Saturday, June 30, 2012

The Stolen Valor Act

In an earlier essay, we discussed aspects of legal reasoning,  for example  as they apply to Free Speech.   The other day the Supreme Court issued a high-profile ruling in this area, overturning the Stolen Valor Act.  The way this was reported in the oligophrenic press (which now includes most of the media) was that “the Supreme Court says it’s okay to lie.”

Without reading the text of the decision, or knowing the case law (for which see the excellent Wikipedia article), one can do no more than hazard a guess as to the court’s rationale:  but an educated guess, for all that.
First, sociopolitical basics suggest that the court had a sound legal basis for their ruling, simply because it was bound to be so unpopular and easily distorted or mocked.  Probably the law forced them to go there.
Second, there is a huge conceptual difference between a lie in general (an alethic notion) as opposed to, so to speak, an “applied lie” -- such as perjury, slander, or fraud (all legal notions).  Thus, while shooting the breeze with your buddies, you might goose the figures while boasting of the clever killings you made on Wall Street, without legal peril;  but misrepresent your income on your tax form, you can be sanctioned by the law.

Thus, consider the following dialogue:

Mrs. Jones:  How do you like my new hat, dear, with the cockleshell-and-pineapple trim?
Mr. Jones:  Umm…. It’s lovely.

If Congress can criminalize lying, Mr. Jones could go to jail.

Or consider -- in the matter of Stolen Valor -- the following actual incident from the case-files, where Beppo the Broken-Down Circus Horse  confides in Doctor Dolittle:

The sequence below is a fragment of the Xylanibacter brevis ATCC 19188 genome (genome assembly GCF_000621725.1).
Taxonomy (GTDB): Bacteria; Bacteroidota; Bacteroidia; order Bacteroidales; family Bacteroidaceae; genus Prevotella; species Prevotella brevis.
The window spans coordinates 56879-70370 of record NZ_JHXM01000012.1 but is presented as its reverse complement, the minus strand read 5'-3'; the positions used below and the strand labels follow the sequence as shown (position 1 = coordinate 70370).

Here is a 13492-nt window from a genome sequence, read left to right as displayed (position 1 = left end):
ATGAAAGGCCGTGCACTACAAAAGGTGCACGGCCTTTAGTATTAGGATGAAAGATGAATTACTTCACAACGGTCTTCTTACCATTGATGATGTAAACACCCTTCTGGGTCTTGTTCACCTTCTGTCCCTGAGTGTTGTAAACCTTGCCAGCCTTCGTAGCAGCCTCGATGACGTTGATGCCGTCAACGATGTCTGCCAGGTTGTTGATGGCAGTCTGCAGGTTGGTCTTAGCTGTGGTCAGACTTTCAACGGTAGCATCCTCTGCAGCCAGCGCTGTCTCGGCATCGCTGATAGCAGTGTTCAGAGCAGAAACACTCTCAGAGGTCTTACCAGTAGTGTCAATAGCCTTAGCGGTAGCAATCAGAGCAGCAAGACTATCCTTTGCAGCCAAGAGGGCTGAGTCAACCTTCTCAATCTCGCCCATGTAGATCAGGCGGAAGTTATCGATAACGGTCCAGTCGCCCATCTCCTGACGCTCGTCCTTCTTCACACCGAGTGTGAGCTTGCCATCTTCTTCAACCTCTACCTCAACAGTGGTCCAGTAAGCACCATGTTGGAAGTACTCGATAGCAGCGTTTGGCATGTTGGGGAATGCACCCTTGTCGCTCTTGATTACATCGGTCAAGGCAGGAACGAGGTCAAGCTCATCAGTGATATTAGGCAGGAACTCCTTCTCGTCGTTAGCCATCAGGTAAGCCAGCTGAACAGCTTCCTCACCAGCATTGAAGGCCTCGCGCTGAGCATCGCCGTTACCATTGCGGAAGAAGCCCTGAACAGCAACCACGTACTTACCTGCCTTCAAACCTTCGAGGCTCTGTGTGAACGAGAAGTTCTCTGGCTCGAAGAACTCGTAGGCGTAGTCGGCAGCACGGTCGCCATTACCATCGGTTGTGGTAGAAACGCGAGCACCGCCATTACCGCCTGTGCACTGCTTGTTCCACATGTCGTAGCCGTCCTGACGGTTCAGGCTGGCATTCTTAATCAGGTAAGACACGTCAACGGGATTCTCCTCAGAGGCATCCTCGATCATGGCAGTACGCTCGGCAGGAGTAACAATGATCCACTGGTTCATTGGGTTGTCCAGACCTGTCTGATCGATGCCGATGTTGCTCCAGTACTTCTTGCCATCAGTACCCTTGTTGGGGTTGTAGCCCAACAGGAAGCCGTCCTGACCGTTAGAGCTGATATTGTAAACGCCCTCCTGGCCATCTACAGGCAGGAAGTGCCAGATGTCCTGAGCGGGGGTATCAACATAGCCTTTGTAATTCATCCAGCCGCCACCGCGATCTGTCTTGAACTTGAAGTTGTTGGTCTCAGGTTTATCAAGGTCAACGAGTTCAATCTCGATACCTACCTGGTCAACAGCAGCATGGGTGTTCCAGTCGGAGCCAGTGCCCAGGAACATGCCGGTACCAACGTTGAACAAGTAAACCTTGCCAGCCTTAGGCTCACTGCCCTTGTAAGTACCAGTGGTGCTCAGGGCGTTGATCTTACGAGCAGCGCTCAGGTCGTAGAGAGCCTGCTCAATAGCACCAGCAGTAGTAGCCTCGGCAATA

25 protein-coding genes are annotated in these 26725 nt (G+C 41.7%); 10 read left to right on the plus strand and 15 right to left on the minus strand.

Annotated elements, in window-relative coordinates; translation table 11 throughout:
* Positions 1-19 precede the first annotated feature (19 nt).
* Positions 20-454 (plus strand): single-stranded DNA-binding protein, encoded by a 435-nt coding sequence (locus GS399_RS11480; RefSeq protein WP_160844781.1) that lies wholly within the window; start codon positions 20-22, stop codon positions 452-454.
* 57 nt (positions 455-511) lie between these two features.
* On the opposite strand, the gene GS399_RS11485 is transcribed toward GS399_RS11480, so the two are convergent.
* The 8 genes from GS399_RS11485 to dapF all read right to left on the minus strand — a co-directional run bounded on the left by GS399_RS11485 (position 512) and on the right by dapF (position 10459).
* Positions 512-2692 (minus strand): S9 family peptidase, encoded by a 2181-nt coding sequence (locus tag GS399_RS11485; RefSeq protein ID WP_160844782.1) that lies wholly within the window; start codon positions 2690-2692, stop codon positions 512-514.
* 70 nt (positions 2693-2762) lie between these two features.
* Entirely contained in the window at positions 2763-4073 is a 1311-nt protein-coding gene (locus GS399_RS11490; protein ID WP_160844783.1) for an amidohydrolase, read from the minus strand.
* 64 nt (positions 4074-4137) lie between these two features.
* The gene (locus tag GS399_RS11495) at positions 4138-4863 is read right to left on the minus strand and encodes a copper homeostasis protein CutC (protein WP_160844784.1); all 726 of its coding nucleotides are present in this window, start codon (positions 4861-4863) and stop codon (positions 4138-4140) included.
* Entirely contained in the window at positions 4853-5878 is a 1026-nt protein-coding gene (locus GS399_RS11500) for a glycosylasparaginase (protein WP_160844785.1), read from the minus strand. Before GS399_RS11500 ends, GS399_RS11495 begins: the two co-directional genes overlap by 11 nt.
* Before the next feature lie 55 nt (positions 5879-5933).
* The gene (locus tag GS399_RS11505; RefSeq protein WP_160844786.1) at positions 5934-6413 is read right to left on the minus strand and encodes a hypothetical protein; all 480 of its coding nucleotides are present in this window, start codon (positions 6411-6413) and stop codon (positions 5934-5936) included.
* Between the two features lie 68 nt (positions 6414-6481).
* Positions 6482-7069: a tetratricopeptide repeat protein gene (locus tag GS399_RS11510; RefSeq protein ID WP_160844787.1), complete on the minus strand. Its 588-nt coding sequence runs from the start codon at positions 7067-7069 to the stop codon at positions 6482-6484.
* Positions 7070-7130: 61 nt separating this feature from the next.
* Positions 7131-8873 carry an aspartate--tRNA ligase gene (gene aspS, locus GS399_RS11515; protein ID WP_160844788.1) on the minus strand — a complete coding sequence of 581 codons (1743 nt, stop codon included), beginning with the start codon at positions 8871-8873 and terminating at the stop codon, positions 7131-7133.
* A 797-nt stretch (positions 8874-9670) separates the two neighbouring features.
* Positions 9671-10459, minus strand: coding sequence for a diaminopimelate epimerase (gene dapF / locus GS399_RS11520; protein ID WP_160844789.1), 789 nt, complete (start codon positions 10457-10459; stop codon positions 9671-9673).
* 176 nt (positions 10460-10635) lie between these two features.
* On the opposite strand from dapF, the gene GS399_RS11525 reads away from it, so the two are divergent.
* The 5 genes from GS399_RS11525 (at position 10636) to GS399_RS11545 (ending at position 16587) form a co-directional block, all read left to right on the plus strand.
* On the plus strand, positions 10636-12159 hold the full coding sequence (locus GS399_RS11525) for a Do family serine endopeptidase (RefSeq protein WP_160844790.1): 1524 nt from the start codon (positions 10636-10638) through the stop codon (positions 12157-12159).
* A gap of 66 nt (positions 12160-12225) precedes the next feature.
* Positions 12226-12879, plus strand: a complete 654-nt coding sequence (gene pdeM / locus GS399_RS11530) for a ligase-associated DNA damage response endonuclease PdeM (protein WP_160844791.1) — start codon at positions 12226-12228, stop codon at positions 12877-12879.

You know, Doctor, you mightn’t believe it, but I come of a very good family.  My mother used to trace her pedigree way back to the battle-charger that Julius Caesar used -- the one he always rode when he reviewed the Praetorian Guard.
-- Hugh Lofting, Doctor Dolittle’s Circus (1924)

Ha -- a likely story!  Off to the glue-works with you, Beppo’s-Mom!

So:  Much of humanity  (and, apparently, equinity)  lies, exaggerates, fudges the facts, bends the truth, tells stretchers, much of the time.    This is a matter, perhaps, for your priests and pastors -- and your parents, to begin with, while there’s still time -- but not for the Legislative Branch.   If you use a lie to commit fraud, on the other hand, there are already laws on the books.   Thus, you might be prosecuted for falsely claiming (in pursuit of a judgeship, perhaps) that you had a summa cum laude from Harvard Law, and that you had been a decorated colonel in the Marines.   Both lies constitute substantive fraud;  we don't need Congress to gratuitously stigmatize  the latter lie over the former.